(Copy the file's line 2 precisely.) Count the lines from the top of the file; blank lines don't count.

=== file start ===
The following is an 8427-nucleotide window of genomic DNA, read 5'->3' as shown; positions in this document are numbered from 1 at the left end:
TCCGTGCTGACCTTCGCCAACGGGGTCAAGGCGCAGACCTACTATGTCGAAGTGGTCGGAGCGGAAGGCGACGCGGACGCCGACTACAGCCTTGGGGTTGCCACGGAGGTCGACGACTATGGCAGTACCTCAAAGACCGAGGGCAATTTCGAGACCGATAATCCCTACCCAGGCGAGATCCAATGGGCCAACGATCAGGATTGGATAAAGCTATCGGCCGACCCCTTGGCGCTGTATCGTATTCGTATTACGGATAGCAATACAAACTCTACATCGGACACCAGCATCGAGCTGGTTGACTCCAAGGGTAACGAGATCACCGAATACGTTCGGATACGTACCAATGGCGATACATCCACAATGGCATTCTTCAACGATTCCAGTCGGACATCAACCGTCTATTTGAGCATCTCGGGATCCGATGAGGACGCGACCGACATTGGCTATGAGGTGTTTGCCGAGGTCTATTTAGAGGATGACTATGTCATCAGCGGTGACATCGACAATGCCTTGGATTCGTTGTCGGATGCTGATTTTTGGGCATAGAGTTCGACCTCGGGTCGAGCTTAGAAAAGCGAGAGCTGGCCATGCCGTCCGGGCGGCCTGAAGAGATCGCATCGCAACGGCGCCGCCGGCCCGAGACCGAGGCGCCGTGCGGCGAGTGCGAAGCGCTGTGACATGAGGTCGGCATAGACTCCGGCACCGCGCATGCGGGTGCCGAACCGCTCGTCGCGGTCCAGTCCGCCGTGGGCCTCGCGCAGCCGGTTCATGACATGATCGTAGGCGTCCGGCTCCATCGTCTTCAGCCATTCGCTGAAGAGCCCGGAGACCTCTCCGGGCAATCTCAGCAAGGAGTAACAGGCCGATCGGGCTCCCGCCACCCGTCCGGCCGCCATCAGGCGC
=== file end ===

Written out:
TCCGTGCTGACCTTCGCCAACGGGGTCAAGGCGCAGACCTACTATGTCGAAGTGGTCGGAGCGGAAGGCGACGCGGACGCCGACTACAGCCTTGGGGTTGCCACGGAGGTCGACGACTATGGCAGTACCTCAAAGACCGAGGGCAATTTCGAGACCGATAATCCCTACCCAGGCGAGATCCAATGGGCCAACGATCAGGATTGGATAAAGCTATCGGCCGACCCCTTGGCGCTGTATCGTATTCGTATTACGGATAGCAATACAAACTCTACATCGGACACCAGCATCGAGCTGGTTGACTCCAAGGGTAACGAGATCACCGAATACGTTCGGATACGTACCAATGGCGATACATCCACAATGGCATTCTTCAACGATTCCAGTCGGACATCAACCGTCTATTTGAGCATCTCGGGATCCGATGAGGACGCGACCGACATTGGCTATGAGGTGTTTGCCGAGGTCTATTTAGAGGATGACTATGTCATCAGCGGTGACATCGACAATGCCTTGGATTCGTTGTCGGATGCTGATTTTTGGGCATAGAGTTCGACCTCGGGTCGAGCTTAGAAAAGCGAGAGCTGGCCATGCCGTCCGGGCGGCCTGAAGAGATCGCATCGCAACGGCGCCGCCGGCCCGAGACCGAGGCGCCGTGCGGCGAGTGCGAAGCGCTGTGACATGAGGTCGGCATAGACTCCGGCACCGCGCATGCGGGTGCCGAACCGCTCGTCGCGGTCCAGTCCGCCGTGGGCCTCGCGCAGCCGGTTCATGACATGATCGTAGGCGTCCGGCTCCATCGTCTTCAGCCATTCGCTGAAGAGCCCGGAGACCTCTCCGGGCAATCTCAGCAAGGAGTAACAGGCCGATCGGGCTCCCGCCACCCGTCCGGCCGCCATCAGGCGC